Everyone agrees that the 21st century is all about data visualization - images, videos, 3D photos, maps etc. A lot of effort has been also done to digitize old books. But compare these two pictures below:
On the left you have a scanned page from a Medieval Provencal poem and on the right you have an image from a digital art gallery. Can letters compete with this new era of visualization?
My answer is YES! And to prove it, here are some examples from ANNIS - corpus visualization gallery:
This is what I am working on - annotating and visualizing a very old book: the 13th century Romance of Flamenca written in Old Occitan. I started this project as a linguist. That is, my main interest was just a syntax. Then I immersed into the world of digital visualization and I saw that behind percentage and frequency of words there is another aspect of Medieval data that the 21st century has not seen yet - visual data.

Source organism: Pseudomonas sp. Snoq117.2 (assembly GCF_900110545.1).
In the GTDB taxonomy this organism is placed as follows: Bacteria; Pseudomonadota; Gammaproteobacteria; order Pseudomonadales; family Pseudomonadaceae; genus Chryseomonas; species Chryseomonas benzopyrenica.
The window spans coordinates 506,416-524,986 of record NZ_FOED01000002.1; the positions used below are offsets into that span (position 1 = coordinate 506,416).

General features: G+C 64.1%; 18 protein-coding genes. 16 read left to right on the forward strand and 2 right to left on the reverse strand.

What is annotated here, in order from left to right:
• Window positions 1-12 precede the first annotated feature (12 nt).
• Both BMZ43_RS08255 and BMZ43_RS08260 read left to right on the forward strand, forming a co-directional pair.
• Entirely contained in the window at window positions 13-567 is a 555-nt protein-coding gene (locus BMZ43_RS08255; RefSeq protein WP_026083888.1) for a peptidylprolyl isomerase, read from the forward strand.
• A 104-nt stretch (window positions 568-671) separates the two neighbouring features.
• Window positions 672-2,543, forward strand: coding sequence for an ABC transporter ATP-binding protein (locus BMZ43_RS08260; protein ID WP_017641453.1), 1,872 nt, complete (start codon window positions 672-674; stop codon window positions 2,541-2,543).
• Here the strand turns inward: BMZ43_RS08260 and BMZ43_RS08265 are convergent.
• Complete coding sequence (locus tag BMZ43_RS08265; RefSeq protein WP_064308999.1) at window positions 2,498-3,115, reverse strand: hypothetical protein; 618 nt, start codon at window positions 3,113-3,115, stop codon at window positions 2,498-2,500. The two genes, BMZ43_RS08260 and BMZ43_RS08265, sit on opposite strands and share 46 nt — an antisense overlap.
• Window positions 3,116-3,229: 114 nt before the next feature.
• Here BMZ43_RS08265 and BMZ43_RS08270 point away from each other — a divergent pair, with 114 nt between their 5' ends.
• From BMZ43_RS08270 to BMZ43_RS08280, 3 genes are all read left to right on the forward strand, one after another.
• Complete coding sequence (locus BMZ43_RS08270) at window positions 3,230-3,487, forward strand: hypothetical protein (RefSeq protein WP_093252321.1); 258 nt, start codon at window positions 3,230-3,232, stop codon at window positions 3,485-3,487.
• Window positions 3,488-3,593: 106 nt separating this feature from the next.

My current project is still far from being completed. It is designed as an interactive reading with glossary, translation and footnote links and as a search database for data mining (ex. select one of the sections (left bottom) and type inside the box (left top): speaker="Flamenca" )
At present, I have various annotated layers: syntax, morphology, discourse (speakers) and parallel English-Old Occitan alignment. In the future, I am trying to develop a story time visual annotaion and emotion visualization of characters. After all, it is a very intriging love story!